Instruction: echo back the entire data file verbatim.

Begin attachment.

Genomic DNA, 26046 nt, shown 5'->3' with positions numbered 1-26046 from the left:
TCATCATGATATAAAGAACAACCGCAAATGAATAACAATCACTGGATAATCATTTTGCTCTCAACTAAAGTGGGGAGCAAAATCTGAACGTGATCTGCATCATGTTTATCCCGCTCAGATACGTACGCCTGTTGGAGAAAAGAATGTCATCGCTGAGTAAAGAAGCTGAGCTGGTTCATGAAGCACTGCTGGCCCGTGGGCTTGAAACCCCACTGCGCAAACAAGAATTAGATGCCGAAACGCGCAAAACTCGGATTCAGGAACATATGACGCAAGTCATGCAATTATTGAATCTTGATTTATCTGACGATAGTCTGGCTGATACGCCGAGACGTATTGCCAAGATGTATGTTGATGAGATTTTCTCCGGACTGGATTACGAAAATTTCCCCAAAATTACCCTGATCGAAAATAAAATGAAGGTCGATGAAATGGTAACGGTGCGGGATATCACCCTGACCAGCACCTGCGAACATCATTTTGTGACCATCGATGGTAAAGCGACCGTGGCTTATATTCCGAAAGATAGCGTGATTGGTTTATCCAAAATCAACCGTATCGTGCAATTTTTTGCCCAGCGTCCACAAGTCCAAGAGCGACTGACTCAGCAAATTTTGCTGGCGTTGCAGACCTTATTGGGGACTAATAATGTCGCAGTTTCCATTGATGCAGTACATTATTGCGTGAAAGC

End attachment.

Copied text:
Genomic DNA, 26046 nt, shown 5'->3' with positions numbered 1-26046 from the left:
TCATCATGATATAAAGAACAACCGCAAATGAATAACAATCACTGGATAATCATTTTGCTCTCAACTAAAGTGGGGAGCAAAATCTGAACGTGATCTGCATCATGTTTATCCCGCTCAGATACGTACGCCTGTTGGAGAAAAGAATGTCATCGCTGAGTAAAGAAGCTGAGCTGGTTCATGAAGCACTGCTGGCCCGTGGGCTTGAAACCCCACTGCGCAAACAAGAATTAGATGCCGAAACGCGCAAAACTCGGATTCAGGAACATATGACGCAAGTCATGCAATTATTGAATCTTGATTTATCTGACGATAGTCTGGCTGATACGCCGAGACGTATTGCCAAGATGTATGTTGATGAGATTTTCTCCGGACTGGATTACGAAAATTTCCCCAAAATTACCCTGATCGAAAATAAAATGAAGGTCGATGAAATGGTAACGGTGCGGGATATCACCCTGACCAGCACCTGCGAACATCATTTTGTGACCATCGATGGTAAAGCGACCGTGGCTTATATTCCGAAAGATAGCGTGATTGGTTTATCCAAAATCAACCGTATCGTGCAATTTTTTGCCCAGCGTCCACAAGTCCAAGAGCGACTGACTCAGCAAATTTTGCTGGCGTTGCAGACCTTATTGGGGACTAATAATGTCGCAGTTTCCATTGATGCAGTACATTATTGCGTGAAAGC